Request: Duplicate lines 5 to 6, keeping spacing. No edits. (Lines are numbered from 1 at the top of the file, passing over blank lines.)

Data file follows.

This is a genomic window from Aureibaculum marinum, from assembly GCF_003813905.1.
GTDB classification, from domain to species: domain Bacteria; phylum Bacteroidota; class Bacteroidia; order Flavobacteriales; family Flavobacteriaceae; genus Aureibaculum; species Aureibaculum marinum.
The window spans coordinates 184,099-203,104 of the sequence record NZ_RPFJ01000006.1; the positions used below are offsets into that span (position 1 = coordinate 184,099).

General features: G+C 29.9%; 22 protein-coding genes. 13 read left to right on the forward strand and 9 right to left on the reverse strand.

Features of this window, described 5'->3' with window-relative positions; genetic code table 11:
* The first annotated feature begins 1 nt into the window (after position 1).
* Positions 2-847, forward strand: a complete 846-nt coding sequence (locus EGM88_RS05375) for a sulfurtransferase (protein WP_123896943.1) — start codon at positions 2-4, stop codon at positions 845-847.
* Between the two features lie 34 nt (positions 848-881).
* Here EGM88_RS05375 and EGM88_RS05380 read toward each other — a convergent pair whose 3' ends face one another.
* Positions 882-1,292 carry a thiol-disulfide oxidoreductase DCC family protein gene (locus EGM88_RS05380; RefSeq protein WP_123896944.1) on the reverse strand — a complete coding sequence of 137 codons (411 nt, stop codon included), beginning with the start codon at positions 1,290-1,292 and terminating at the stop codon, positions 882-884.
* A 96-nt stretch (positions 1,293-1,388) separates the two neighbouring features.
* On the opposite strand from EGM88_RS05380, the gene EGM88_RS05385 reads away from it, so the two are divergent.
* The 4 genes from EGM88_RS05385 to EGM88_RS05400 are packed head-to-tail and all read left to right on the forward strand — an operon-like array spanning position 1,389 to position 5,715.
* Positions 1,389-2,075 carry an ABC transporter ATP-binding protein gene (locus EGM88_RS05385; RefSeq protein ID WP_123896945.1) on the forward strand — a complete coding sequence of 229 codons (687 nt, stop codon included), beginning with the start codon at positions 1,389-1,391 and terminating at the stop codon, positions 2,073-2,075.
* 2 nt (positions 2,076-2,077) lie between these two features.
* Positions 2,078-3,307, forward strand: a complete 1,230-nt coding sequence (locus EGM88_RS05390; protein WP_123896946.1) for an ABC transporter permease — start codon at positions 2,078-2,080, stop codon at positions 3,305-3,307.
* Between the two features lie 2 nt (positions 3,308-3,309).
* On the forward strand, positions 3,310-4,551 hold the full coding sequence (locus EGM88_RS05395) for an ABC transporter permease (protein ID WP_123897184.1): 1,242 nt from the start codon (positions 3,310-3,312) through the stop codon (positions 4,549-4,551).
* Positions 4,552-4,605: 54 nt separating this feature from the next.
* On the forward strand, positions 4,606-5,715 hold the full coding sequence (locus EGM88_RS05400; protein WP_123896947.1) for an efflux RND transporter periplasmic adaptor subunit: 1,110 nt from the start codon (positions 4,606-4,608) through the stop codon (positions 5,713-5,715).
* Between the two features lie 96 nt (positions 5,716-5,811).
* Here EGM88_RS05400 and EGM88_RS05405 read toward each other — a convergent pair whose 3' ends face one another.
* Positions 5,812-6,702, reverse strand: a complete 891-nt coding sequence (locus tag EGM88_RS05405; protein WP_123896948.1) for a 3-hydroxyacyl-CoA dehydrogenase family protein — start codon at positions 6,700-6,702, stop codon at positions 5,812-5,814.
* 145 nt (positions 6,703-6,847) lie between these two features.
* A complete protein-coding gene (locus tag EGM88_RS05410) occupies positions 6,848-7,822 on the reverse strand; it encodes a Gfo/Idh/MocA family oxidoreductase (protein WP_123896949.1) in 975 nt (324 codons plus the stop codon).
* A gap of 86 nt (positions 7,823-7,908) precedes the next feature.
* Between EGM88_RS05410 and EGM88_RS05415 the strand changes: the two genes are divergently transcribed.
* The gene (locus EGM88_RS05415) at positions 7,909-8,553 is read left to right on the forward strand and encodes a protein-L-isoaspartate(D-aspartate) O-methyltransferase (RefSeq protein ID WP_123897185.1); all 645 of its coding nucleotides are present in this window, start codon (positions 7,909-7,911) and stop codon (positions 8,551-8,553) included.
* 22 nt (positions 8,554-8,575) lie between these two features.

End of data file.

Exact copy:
Features of this window, described 5'->3' with window-relative positions; genetic code table 11:
* The first annotated feature begins 1 nt into the window (after position 1).